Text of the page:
- They come with everything on the meta-trait. Obvious, I know, but the point is that by choosing the meta-trait you're accepting all the items on the list pending subtractions. The bigger the trait is, the less broadly it is able to be used.

Some pro tips:

- Make it the minimum overlapping set. It's easier to add more traits (and more meta-traits) than to keep track of subtractions. If the creatures with the exceptions are truly rare, or the subtractions are single traits with no spillover into other traits (for example, SM modifying cost), it'll be okay. But it's generally easier to add more traits or a new meta-trait than to say "This without that." The moment you end up with, say, Dwarf (Remove Greedy, Add Miserliness and Callous, Remove Lifting ST) you end up with so many changes to track it would be easier to just list the parts that are there.

- Don't be afraid to use multiple meta-traits. A demon-dog might have Wild Animal and Demon. An air elemental-like mindless slave might have Automaton and Body of Air. And so on.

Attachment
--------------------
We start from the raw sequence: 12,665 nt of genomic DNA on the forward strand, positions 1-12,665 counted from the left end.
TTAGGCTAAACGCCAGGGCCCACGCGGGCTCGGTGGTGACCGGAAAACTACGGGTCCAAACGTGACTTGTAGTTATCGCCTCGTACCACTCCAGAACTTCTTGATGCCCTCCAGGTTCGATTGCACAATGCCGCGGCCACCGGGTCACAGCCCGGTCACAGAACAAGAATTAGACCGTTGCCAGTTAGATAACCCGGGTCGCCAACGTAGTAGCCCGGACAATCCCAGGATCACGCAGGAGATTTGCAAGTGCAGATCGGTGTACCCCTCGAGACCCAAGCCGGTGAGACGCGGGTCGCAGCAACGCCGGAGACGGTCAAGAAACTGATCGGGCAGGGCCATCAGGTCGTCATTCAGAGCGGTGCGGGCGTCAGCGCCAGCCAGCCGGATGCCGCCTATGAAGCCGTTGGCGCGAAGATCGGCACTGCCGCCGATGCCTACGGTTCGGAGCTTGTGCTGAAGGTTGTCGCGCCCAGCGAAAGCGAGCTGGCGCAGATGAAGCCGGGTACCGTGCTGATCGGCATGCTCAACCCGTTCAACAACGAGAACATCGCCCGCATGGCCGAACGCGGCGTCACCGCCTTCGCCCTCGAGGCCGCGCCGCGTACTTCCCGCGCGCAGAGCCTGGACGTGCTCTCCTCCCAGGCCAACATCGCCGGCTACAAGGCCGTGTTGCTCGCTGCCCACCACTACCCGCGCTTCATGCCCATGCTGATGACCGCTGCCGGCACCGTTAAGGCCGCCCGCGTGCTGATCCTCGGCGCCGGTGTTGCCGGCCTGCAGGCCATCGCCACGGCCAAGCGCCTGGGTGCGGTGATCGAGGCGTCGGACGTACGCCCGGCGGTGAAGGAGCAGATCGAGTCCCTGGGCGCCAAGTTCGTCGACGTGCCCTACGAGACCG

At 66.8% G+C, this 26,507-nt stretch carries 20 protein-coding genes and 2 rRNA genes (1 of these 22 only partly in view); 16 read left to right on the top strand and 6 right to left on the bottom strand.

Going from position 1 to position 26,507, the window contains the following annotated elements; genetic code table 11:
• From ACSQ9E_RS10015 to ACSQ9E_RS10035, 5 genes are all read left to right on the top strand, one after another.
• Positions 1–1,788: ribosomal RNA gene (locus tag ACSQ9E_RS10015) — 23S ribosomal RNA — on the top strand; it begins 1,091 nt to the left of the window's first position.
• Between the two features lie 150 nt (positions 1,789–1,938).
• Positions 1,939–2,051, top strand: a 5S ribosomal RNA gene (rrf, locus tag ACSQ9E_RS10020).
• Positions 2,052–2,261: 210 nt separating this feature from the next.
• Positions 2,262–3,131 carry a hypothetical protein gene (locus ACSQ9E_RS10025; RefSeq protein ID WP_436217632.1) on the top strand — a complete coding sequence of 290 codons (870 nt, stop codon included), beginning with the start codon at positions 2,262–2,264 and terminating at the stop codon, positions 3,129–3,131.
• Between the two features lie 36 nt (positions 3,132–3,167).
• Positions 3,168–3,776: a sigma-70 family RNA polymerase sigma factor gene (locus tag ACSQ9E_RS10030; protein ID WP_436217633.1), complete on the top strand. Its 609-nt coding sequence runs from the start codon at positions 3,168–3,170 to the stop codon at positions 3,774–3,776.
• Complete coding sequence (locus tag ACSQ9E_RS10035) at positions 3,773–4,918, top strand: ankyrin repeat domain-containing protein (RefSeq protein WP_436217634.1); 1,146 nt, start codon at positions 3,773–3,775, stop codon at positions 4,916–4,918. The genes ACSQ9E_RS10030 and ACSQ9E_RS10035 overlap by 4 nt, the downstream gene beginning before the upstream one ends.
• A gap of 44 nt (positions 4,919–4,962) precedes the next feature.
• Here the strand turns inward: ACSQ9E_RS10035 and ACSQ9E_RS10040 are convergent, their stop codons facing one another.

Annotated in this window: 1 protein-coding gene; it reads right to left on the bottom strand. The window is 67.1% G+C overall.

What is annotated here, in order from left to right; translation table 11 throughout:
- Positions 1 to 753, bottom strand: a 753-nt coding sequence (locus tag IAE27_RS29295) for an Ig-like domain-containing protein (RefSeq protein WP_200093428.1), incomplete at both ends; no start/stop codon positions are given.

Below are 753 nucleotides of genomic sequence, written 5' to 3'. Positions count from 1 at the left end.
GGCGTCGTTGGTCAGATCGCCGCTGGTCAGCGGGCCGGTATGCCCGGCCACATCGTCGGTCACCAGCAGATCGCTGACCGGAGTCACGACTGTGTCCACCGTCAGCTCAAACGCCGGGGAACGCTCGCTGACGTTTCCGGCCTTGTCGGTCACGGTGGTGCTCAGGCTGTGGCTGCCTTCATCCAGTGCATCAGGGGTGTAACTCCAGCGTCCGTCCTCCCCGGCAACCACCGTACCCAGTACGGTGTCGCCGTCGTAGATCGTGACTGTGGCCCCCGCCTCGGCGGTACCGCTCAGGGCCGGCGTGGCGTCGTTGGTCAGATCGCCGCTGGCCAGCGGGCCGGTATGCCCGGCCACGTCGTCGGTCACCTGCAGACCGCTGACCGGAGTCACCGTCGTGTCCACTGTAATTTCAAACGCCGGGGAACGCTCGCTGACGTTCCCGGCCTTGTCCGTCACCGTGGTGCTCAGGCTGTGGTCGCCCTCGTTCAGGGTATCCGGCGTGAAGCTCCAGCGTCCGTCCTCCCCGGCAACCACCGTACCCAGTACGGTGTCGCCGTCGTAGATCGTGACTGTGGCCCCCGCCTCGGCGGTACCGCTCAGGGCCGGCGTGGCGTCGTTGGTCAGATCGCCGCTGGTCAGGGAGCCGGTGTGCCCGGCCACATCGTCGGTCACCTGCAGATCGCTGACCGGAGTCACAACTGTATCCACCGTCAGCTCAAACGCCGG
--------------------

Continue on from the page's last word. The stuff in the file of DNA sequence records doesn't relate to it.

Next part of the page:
- Stay on topic. If you mix too much into a meta-trait, it becomes less broadly useful. "Rubber-Bodied Alien" is not as good as "Alien" and "Body of Rubber" because you can't use the former easily for non-aliens or non-rubber bodied types, but the latter are useful on their own.

- Make the meta-traits as simple as possible - don't include a lot of if:then or "raise X by Y" in them. The DF prefixes do this, it's true, but they also require a little more work to use. Once you start including variable modifications, expect the work load for using the meta-trait to go up.